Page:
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Thursday, 4 April 2013

Forget the tunes, give me ferocity

I saw somebody tweet the other day about how they’d been at a particular gig in the 90s. Mogwai, I think. What stuck in my head: the fact that the tweeter described the event as “ferocious”.

Ferocious. Hmm. Is ferocity in music er, a good thing? Actually, much as I love quiet music - and all manner of non-ferocious music-making! - I tend to see ferocity as a positive. At times it’s fierce, ferocious and fiery ... or it’s nothing!

I won’t bang on about all the supposedly in-your-face super-fierce gigs I've been to (one man’s “fierce gig” story is … well, just boring). Instead here are a few observations about how I think some bands thrive on speed, volume, “aggression” or just general intensity. Take that away and they become ... dull. Just another try-hard outfit. A few quick examples:

Speed: Thee Vicars used to be good for speedy garage rock. Also Thee Machine Gun Elephant did this well the time I saw them. But my best in this category: Theee Bat or The Sundae Kups. Both take surf-infused garage rock and speed it up until it starts to disintegrate. Cool!

Volume: yeah, time-honoured and often massively overrated, but I must admit there are times when sheer volume (or perhaps particular kinds of volume) has its place. For example, a Part Chimp gig I went to a few years ago had that wall of noise effect that basically seems to be shaking the entire room. (I had to take a break, retiring to a quiet alcove. It was in the crypt of a de-sanctified church, so luckily there were quite a few ... quiet alcoves). Same with a Tackhead Soundsystem thing I was at in Edinburgh in 1988: stomach-shaking stuff! Also many years ago: Killing Joke. Very loud. Ferociously loud, you might say.

Intensity: bit harder to put your finger on but, in the end, maybe the key thing for true ferocity. Or maybe it’s a case of speed + volume + intensity = ferocity! Never saw ‘em, but The Birthday Party at their peak looked like they got close to this formula. Ones that raised the intensity meter with me have included: Hospitals (bloke on the drums basically pummelling the percussion into submission), a specific Pete & The Pirates gig where their always fairly moody drummer went rather wild with a 25-minute drums-blasted make-over of one of their tunes, Modey Lemon (a blues-ier version of the Hospitals gig basically), and … oh, quite a few really. After all, who can forget that Selfish Cunt gig from ’06 where he chested his way through the slightly cowed audience, Iggy-like, blood smeared on his wiry camp body, spitting at people (including me, direct hit) and sneering as he kicked discarded glasses against the wall …?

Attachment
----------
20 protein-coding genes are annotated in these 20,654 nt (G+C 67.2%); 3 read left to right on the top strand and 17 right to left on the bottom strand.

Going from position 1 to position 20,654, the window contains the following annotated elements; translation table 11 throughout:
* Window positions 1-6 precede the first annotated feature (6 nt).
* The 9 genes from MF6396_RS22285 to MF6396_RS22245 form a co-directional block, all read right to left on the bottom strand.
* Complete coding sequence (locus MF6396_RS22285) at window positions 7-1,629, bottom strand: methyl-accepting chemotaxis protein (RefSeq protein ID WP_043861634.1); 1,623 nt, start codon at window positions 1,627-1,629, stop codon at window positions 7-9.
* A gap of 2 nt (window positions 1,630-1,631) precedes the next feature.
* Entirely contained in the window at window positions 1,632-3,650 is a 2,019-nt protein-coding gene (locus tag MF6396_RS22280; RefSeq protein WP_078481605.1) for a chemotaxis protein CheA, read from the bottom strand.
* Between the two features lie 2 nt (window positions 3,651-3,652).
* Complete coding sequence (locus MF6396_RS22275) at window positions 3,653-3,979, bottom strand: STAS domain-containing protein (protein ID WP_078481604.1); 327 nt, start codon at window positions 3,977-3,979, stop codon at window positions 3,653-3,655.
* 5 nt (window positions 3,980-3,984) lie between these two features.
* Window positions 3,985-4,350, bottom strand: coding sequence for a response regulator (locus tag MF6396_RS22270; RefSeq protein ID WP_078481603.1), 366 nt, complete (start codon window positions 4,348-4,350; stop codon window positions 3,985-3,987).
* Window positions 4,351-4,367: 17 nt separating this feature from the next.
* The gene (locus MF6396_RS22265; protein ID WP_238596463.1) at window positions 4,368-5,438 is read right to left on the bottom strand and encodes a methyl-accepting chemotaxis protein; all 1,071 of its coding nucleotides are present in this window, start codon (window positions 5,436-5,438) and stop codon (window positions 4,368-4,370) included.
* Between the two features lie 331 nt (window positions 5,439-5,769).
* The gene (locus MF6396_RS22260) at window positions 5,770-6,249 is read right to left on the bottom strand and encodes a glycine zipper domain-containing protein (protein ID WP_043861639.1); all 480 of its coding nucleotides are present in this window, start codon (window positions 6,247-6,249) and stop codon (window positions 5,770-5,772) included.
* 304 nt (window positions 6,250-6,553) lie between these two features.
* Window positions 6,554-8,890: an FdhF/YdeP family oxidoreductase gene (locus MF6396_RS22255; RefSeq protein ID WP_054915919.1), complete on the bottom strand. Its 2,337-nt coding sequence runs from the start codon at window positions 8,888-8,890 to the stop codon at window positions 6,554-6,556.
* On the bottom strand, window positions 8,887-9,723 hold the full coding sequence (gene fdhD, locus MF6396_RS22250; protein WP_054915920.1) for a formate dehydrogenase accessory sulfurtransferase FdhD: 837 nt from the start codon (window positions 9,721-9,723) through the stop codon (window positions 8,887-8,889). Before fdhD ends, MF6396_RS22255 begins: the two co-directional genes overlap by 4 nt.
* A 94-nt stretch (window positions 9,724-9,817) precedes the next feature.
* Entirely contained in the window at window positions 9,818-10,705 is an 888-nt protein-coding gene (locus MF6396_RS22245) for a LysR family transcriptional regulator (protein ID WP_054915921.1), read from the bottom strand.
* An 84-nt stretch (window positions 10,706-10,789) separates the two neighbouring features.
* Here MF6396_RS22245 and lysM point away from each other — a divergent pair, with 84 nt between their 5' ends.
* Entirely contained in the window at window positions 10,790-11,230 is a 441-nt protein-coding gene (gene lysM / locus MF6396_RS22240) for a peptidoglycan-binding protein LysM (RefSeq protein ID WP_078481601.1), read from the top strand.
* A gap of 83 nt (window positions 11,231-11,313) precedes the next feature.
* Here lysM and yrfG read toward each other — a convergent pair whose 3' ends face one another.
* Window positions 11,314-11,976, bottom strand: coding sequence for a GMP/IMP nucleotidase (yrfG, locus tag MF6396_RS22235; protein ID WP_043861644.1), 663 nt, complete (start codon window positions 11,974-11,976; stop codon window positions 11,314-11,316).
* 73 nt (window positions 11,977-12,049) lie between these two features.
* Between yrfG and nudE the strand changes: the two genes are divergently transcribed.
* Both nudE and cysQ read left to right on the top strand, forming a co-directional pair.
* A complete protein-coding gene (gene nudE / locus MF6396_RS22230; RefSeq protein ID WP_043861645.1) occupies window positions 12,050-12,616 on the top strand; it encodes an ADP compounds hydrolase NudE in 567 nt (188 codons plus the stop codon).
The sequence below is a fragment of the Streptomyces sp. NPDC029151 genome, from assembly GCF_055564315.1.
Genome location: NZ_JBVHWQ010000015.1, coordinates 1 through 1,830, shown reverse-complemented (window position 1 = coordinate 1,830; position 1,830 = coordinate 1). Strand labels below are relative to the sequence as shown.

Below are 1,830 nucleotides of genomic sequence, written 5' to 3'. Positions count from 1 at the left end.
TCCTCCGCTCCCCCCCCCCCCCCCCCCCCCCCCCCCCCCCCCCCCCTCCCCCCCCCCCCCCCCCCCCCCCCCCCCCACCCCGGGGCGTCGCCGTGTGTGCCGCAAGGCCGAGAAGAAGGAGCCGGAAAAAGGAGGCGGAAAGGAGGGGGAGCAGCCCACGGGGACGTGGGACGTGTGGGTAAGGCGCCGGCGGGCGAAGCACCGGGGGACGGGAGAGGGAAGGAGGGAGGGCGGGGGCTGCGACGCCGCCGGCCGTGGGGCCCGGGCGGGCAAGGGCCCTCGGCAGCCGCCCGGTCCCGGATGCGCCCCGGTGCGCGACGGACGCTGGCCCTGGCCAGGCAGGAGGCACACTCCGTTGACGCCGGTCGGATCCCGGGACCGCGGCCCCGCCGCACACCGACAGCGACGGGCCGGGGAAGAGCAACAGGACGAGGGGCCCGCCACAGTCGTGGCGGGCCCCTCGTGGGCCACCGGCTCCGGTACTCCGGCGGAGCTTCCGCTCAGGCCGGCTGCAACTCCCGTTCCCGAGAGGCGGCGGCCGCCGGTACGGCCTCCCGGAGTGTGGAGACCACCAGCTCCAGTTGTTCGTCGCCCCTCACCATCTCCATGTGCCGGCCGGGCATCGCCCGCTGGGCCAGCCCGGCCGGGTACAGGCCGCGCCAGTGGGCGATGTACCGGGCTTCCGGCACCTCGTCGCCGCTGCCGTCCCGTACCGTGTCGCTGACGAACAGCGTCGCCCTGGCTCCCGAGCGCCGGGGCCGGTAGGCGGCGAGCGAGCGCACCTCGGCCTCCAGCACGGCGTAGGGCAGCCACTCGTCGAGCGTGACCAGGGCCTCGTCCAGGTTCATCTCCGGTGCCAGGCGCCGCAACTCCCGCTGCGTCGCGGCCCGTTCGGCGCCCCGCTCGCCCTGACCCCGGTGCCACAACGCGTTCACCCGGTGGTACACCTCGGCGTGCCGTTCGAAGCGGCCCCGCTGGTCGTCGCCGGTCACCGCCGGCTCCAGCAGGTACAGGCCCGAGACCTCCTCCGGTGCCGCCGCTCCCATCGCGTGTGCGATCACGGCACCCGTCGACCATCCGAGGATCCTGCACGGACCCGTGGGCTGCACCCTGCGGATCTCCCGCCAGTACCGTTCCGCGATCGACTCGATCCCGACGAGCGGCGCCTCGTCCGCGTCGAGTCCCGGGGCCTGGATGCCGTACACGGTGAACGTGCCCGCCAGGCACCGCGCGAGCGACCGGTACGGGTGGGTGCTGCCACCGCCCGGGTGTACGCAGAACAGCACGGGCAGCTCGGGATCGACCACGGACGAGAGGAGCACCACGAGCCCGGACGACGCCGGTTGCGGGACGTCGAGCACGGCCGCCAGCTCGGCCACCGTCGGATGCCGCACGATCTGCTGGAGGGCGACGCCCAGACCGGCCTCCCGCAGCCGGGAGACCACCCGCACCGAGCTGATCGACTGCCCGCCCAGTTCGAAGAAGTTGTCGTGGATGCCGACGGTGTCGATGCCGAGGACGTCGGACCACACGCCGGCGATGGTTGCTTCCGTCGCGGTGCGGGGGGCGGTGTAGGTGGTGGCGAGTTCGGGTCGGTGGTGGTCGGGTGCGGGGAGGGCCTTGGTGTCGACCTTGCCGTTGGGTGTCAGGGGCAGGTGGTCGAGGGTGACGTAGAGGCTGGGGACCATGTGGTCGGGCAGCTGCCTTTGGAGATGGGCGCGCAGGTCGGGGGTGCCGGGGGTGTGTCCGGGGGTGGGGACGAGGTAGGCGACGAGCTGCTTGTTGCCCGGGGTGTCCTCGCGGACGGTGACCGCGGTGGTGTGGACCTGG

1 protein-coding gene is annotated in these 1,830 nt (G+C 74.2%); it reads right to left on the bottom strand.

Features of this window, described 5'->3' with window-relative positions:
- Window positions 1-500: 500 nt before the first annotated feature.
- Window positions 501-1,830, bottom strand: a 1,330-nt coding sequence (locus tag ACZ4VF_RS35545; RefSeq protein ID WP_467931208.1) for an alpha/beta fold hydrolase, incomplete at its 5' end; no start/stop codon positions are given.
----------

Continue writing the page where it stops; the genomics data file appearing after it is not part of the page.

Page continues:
Right, stop all this! I’m doing what I said I wouldn’t. Running you through some of my well-remembered gigs, like it … matters which ones I’ve been to or something.

No, this is not quite what I meant to write, but then again it’s hard to capture the thing I’m talking about. I reckon ferocity is crucial in a lot of music - recorded music as well - but it’s not easy to explain. It’s the undefinable something that unites John Lydon’s searing stare at the end of The Sex Pistols' (mediocre) Anarchy In The UK work-out in the Granada So It Goes TV studio in August 1976, and the hyper-kinetic breakcore wildness of WSicko’s Forgotten Memories (to take countless recent examples).

God, “the undefinable something”. I’m reduced to writing that. But hey, you know I’m right….

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